There’s such a thing as bad a sales enablement solution.
Sales enablement is fundamentally about getting more money into your pockets from the right kinds of customers, faster and more efficiently than before.
And each of those is fairly measurable.
If your sales enablement solution isn’t tied to one of those, it’s probably not a very good sales enablement solution for actually enabling sales.
And yet, a recurring challenge we see for enablers is around measurement.
There’s little to no consensus between the C-Suite, sales leadership, and various enablers (L&D, Enablement, Marketing, etc) on which metrics are important.
And there are lots of culprits to this problem. But one big one is, ironically, the sheer volume of information we can now track. We can track everything, which means that it can be difficult to understand what you’re supposed to track.
There’s so much out there, it’s hard to know what’s important. To ruthlessly plagiarize Nate Silver, it’s really hard to tell the signal from the noise.
Today, we’re going to talk through a model to help you think about a sales enablement solution so that you know you’re tracking the right stuff.
The Sales Enablement Solution Bridge
Imagine sales enablement is a one-way information bridge.
On one side, you have inputs from various processes.
These can come in different formats (sales enablement assets, marketing collateral, sales coaching/training, communication) from many groups, like sales leadership, sales operations, sales enablement, marketing teams, legal teams, L&D, etc.
In the middle of the bridge, you have reps running the process.
And on the other side, you have outputs. CRM metrics like meetings booked, pipeline created, deals closed, and quotas achieved.
When the sales enablement bridge is intact, the information flows seamlessly, and everybody wins.
But this typically isn’t the case for most organizations.
The Broken Bridge
Most sales organizations have a broken bridge and a broken sales enablement solution. If your digital sales enablement tools worked perfectly, you wouldn’t see any declines in quota achievement. But that’s not the case, as you can see in this graph from CSO insights.
This bridge is a surprisingly delicate thing, and frankly is prone to breaking down. But by far the most common breakage is right around the middle where the bridge is weakest.
The most common break of all is when the rest of the sales org doesn’t know what the reps are doing day today.
This leads to missing information when making decisions about how to improve your sales process, including your sales enablement efforts, which can be very dangerous:
- You might make a prediction to your board that’s based on faulty pipeline numbers
- You might think that reps will get a lot more pipe and deals based on logged activities, not realizing that most activities aren’t being logged
- You might plan a whole marketing strategy that doesn’t match what the reps are hearing on the phones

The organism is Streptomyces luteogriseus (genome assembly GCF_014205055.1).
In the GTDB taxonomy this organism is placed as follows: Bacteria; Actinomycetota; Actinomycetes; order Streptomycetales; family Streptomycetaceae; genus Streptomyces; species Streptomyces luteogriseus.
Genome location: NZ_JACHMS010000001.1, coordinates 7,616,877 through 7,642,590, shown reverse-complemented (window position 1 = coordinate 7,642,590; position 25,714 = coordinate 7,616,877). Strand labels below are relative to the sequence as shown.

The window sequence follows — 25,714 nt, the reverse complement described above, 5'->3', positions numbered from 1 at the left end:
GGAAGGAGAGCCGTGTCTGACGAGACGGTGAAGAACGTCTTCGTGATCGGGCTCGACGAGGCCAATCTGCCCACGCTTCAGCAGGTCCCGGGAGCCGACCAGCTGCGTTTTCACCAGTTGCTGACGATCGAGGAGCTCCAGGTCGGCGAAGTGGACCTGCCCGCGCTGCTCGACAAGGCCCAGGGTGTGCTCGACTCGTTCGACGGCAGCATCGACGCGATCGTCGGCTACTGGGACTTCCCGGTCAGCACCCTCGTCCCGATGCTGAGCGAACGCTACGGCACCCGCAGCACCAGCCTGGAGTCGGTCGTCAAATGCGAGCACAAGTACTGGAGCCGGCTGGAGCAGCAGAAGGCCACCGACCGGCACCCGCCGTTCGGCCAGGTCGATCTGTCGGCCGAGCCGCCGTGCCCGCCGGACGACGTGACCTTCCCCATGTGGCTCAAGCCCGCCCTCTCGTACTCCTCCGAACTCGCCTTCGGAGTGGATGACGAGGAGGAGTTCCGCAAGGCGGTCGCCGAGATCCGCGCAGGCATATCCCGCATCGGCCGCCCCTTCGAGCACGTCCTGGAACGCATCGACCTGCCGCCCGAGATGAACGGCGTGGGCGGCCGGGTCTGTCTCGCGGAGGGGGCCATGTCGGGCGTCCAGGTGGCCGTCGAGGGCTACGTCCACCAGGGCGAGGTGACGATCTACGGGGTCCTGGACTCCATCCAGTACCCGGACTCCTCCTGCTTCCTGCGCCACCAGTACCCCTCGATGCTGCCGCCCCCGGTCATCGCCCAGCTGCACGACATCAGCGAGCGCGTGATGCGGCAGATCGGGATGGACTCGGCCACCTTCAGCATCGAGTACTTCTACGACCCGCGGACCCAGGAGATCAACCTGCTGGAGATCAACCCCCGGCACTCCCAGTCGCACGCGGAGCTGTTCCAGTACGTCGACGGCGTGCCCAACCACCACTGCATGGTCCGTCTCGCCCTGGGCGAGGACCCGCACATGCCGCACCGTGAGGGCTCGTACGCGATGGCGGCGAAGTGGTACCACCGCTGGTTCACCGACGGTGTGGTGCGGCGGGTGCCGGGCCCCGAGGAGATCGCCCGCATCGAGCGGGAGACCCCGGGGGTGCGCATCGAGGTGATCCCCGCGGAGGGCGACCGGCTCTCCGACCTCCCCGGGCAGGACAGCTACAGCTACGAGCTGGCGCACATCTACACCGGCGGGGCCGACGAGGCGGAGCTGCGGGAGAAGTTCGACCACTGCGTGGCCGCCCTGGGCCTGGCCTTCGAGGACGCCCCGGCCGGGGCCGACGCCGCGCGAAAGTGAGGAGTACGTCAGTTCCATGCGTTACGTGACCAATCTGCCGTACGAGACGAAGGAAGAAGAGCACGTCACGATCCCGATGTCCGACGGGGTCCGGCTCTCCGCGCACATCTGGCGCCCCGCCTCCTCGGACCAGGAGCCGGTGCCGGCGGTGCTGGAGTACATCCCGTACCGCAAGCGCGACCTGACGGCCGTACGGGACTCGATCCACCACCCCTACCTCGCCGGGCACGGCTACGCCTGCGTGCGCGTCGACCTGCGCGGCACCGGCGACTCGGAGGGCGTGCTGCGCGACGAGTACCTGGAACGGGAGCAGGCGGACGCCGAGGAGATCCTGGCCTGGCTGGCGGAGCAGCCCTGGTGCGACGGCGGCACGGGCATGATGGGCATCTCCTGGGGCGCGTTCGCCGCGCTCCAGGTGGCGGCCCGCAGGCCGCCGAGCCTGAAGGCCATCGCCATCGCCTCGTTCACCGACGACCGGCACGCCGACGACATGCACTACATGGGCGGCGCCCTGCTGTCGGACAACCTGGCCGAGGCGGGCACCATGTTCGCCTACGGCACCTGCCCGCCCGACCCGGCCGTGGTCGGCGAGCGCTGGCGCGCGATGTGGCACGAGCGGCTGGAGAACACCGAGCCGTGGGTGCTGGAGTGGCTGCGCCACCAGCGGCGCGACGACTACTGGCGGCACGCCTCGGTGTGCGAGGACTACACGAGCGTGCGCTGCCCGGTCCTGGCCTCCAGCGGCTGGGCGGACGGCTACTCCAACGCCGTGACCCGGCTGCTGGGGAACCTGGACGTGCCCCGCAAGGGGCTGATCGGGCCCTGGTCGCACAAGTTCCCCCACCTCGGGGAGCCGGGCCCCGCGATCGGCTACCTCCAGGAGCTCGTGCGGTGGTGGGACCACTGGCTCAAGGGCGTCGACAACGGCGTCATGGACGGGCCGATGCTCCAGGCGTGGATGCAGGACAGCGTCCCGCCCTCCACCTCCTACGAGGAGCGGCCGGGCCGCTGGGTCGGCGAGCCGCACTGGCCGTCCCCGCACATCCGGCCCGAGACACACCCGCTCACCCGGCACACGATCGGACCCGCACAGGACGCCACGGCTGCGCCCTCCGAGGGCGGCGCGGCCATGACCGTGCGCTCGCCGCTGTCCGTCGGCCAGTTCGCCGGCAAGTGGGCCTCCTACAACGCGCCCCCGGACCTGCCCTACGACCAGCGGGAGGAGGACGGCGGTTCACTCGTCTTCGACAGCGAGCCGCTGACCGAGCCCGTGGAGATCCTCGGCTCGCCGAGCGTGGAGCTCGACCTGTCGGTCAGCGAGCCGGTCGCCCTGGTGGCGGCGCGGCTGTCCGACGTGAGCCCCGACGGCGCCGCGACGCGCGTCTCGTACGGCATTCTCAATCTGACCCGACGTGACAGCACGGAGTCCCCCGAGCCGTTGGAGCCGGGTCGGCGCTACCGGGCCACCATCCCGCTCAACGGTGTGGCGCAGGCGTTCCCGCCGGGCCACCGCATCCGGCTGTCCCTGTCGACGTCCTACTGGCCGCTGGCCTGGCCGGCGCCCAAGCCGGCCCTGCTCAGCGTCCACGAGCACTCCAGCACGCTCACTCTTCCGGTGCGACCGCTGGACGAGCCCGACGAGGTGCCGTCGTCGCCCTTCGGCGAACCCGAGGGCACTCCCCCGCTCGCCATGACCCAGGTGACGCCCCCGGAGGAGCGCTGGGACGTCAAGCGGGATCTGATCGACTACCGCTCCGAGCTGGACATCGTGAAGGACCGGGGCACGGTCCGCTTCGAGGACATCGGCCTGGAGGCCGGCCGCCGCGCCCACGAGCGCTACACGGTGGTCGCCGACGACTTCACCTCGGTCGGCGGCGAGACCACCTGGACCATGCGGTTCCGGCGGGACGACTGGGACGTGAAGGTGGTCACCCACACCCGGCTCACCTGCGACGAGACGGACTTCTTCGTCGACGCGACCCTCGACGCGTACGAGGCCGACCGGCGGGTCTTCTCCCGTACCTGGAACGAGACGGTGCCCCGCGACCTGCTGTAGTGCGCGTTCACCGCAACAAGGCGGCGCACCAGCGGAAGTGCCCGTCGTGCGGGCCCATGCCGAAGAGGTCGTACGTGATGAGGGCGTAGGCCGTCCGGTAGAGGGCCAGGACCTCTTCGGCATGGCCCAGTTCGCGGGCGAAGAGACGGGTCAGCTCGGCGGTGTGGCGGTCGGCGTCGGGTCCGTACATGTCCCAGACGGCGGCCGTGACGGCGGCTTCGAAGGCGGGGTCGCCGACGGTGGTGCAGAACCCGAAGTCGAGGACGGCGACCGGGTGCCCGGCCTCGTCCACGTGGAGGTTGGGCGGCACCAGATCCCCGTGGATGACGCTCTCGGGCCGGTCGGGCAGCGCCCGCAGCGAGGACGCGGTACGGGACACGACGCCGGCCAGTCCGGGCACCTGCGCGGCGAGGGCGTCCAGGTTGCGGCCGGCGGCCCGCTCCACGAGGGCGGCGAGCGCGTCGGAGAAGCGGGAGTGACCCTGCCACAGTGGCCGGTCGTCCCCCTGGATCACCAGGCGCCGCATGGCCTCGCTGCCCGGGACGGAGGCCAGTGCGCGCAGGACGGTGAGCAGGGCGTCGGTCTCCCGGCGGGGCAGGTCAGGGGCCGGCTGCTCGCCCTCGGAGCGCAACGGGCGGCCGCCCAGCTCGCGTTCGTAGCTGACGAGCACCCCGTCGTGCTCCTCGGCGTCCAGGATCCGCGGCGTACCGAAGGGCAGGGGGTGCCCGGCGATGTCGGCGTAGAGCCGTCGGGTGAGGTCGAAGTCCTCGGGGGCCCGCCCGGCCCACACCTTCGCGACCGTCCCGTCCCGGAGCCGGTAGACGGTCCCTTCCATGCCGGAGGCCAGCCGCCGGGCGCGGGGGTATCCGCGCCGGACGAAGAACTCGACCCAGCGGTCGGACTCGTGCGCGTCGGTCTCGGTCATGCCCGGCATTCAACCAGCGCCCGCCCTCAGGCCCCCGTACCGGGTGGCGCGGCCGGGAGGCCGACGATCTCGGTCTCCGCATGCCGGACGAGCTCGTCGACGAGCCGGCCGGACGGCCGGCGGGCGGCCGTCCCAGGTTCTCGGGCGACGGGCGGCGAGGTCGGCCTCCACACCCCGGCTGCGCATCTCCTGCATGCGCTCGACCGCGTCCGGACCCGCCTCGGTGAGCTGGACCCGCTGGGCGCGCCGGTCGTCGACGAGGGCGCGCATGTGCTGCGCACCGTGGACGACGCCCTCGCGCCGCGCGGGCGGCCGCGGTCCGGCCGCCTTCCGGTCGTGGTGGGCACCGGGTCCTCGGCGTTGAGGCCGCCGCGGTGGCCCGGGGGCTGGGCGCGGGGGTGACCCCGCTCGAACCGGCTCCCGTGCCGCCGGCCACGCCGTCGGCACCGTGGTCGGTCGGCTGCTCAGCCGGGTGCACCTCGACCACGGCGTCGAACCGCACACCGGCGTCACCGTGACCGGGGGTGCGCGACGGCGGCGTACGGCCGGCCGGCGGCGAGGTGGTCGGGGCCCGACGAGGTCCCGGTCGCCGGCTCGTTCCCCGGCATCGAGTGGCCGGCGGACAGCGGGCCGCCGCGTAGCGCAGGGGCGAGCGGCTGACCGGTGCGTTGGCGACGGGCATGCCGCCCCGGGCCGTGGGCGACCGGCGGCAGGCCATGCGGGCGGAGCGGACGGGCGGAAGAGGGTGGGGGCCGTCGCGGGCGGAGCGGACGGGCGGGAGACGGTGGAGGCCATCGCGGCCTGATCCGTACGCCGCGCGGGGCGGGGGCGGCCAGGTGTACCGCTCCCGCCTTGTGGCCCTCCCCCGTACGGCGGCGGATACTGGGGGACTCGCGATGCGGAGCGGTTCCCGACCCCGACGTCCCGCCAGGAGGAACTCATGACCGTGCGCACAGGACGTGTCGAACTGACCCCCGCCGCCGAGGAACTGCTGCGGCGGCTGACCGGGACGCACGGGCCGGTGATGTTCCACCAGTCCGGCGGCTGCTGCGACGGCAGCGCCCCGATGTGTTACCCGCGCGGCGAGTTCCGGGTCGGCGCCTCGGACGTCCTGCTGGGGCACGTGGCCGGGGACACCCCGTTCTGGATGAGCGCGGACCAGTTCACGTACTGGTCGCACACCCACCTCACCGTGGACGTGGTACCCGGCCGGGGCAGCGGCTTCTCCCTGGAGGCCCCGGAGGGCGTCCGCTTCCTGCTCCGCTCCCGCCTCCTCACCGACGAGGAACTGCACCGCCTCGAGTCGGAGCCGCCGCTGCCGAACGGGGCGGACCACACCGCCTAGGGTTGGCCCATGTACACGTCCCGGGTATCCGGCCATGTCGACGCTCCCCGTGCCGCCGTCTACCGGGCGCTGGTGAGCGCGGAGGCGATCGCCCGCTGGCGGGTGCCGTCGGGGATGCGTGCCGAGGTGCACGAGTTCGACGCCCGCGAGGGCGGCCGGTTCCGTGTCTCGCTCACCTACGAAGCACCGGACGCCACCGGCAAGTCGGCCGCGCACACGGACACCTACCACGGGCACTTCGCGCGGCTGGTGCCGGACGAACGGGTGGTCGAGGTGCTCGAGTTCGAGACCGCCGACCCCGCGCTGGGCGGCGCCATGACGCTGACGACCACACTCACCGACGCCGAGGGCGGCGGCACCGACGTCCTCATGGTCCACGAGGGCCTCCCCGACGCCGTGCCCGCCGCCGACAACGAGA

- You might design a product the customer has no interest in buying
By ignoring or being unaware of what is going on with the reps is a recipe for disaster.
A sales enablement solution: fix the bridge
So how do you fix the bridge?
First establish a single source of truth: your CRM. The more things you can plug into a single tool, the better off you’ll be.
If you have a sales enablement solution that plugs into your CRM data, you create reports with metrics and data from your CRM to make strategic business decisions. You can present these reports to your executives and the board of directors on how the sales organization is performing in a language they understand.
Being built natively on top of a major CRM (like MS Dynamics, Oracle, HubSpot or – ahem – Salesforce) offers a huge advantage over API connection.
Put simply, when you have an API integration, your CRM and your sales enablement solution can pass data back and forth, but are fundamentally built on different data sets. It’s like have two spreadsheets side by side – it’s a great start, but quickly reaches breaking point.
In contrast, when a sales enablement solution is built natively on a CRM, it’s all part of the same data set, which makes simple relationship extremely easy to see and understand, and makes it possible to uncover more complex effects within the data.
It’s also a lot easier with everything wrapped up on a single platform because it’s always up to date, the integration never breaks, reports are easy to pull and it’s usually a lot easier to use.
Plus, your ops team will love it.
The point is, the best way to fix the bridge is to tie both sides together with more than just the reps. The goal is to tie the two sides of the bridge together using technology, and while APIs might offer a nice lifeline, for true connectivity you need the big steel cables of a sales enablement solution built natively on a CRM platform.
Forward-looking sales organizations are already making data-driven decisions. They’re looking to consolidate information into a single source of truth, which is typically done in the CRM.
Bringing in all sales applications, marketing collateral, sales enablement assets, and sales training/coaching inside the CRM will allow the best sales teams to make strategic decisions about their sales enablement strategy because there will be no gaps in data.
Cover image: Matthew Henry via Unsplash